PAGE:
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A stationary engineer (sometimes called an operating engineer, or a power engineer) is a technically trained person who operates, troubleshoots and oversees industrial machinery and equipment that provides energy in various forms. Stationary engineers are also known as Process Operators in some settings.
Stationary engineers are responsible for the safe operation and maintenance of a wide range of equipment including boilers, steam turbines, gas turbines, pumps, gas compressors, generators, motors, air conditioning systems, heat exchangers, refrigeration equipment, heat recovery steam generators (HRSGs) that may be directly (duct burners) or indirectly fired (gas turbine exhaust heat collectors), hot water generators, and refrigeration machinery in addition to its associated auxiliary equipment (air compressors, natural gas compressors, electrical switchgear, pumps, etc.).
Stationary engineers are trained in many areas, including mechanical, thermal, chemical, electrical, metallurgical, computer, and a wide range of safety skills. They typically work in factories, office buildings, hospitals, warehouses, power generation plants, industrial facilities, and residential and commercial buildings.
The use of the title "Stationary Engineer" predates Other Engineering designations and is not to be confused with the title “PEng” typically given to professional Engineers in their given field. Electrical, Mechanical etc. The job of today's engineer has been greatly changed by computers and automation as well as the replacement of steam engines on ships and trains. Workers have adapted to the challenges of the changing job market.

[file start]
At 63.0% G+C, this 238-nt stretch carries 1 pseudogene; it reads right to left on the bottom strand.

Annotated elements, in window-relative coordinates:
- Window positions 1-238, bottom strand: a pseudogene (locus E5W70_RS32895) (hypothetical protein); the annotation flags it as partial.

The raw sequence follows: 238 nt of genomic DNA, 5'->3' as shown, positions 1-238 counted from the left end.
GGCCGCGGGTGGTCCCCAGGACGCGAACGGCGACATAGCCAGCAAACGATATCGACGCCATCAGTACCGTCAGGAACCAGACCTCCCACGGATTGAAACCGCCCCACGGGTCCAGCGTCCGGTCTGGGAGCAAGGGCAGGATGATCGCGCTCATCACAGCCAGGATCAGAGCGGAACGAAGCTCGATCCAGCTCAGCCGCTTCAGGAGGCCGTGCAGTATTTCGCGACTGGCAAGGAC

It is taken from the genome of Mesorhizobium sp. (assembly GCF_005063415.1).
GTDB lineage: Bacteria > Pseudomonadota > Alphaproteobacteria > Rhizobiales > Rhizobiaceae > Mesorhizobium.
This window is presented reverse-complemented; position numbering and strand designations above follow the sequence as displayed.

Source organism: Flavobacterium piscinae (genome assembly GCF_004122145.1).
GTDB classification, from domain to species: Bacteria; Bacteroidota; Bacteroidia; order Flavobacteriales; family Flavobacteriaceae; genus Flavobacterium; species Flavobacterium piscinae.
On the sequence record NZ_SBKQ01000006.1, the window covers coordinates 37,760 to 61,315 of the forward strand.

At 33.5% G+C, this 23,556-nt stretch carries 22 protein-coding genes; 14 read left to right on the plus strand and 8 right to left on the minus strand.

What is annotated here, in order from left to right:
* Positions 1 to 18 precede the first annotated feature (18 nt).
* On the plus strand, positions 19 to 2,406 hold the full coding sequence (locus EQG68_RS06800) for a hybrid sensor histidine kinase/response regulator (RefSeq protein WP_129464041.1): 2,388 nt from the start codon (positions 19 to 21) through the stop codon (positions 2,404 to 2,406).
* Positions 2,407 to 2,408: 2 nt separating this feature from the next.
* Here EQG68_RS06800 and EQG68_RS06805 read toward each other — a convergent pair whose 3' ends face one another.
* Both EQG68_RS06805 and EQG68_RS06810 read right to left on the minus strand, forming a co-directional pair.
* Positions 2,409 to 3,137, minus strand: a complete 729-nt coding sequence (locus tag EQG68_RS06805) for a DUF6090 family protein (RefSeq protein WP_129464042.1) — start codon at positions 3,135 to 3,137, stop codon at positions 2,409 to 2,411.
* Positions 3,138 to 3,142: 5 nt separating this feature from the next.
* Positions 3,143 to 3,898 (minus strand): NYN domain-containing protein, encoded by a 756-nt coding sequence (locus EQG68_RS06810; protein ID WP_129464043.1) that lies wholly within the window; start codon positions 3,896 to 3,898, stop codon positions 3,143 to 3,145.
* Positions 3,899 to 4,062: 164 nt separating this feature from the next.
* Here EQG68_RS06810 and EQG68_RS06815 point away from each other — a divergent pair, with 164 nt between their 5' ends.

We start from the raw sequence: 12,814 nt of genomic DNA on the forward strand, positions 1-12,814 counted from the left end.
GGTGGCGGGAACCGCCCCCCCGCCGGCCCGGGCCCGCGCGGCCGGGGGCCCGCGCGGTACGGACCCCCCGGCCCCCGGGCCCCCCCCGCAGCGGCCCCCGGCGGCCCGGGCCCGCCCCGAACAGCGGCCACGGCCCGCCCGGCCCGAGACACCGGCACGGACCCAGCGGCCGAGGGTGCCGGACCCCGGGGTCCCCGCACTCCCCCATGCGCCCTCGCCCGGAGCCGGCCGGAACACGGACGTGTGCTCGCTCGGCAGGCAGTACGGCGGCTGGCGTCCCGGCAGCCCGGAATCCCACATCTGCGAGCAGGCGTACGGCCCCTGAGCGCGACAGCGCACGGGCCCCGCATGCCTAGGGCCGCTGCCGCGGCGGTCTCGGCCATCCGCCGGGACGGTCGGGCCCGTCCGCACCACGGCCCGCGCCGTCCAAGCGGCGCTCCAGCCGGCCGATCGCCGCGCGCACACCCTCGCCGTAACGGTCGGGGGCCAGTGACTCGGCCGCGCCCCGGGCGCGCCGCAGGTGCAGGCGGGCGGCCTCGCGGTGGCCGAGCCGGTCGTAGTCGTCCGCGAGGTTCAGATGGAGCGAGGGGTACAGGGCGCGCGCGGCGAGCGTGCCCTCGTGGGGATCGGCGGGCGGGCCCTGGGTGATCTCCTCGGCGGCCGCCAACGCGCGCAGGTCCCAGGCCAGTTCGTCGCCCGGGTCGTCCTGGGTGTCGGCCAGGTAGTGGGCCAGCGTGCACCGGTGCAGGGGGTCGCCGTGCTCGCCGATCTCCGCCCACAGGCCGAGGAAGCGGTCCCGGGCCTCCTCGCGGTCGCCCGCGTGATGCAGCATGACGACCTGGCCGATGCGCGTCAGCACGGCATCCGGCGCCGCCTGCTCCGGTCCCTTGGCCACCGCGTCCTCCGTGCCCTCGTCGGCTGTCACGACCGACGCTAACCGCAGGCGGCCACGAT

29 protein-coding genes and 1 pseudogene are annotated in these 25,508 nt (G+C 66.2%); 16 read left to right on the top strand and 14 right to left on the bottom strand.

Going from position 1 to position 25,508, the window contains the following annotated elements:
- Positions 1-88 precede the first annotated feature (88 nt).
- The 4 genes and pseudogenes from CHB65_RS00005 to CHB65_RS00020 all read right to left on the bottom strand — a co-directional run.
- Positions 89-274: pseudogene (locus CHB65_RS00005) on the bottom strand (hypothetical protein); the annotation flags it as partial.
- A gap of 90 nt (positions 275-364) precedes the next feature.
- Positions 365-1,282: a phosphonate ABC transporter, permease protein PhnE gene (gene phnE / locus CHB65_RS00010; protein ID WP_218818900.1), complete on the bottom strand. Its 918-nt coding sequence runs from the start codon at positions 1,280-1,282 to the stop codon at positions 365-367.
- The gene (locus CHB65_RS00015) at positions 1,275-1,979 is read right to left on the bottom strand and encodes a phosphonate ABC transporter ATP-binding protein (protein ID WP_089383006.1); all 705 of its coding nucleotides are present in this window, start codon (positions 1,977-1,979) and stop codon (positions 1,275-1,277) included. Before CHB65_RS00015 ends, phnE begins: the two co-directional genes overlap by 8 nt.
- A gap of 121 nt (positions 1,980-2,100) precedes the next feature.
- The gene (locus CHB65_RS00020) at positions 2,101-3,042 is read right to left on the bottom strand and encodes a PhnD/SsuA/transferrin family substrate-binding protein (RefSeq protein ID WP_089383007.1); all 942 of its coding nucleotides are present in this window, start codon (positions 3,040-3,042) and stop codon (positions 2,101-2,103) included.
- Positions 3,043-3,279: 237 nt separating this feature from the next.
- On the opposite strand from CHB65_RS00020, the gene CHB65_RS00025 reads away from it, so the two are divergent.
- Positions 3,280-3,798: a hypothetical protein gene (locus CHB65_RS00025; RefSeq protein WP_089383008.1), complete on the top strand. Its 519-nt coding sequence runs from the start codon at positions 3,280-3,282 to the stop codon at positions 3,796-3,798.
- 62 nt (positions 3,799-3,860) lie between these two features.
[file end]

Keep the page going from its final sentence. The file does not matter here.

The stationary engineering profession emerged during the Industrial Revolution. The group includes railroad engineers and marine engineers. Famous people who began their working lives in this trade include George Stephenson and Henry Ford. The early steam engines developed by Thomas Savery and Thomas Newcomen which drew water from mines and the industrial steam engines perfected by James Watt and others employed the ancestors of today's engineers. Railroad engineers operated early steam locomotives and continue to operate trains today. The traditions and classification of the engineer were developed to the greatest extent by marine engineers who worked in the engine rooms of the great ocean liners in the 19th and 20th centuries.
Many Power engineers are becoming more involved with the technical aspect of the job as it has shifted toward a dependence on building automation. Building and central plant operations are now relying heavily on direct digital controls; and as such the engineer is required to be much more computer literate to work with the BAS (Building Automation System).
In Canada, Power Engineers are ranked by classes, with Fifth class being the starting point and First class being the highest level attained. However, in India there are only two classes – Ist class and 2nd class. This is a national standard in Canada and India.
In the United States, stationary engineers must be licensed in several cities and states. The New York City Department of Buildings requires a Stationary Engineer's License to practice in the City of New York; to obtain the license one must pass a written and practical exam and have at least five years' experience working directly under a licensed stationary engineer, or one year if in possession of a Bachelor of Science degree in mechanical engineering. Holders of the Stationary Engineer's License primarily work in large power generation facilities, such as cogeneration power plants, peaking units, and large central heating and refrigeration plants (CHRPs). For the State of California, Stationary Engineers are the State of California Military Department's sole source of Airfield Lighting and Repair.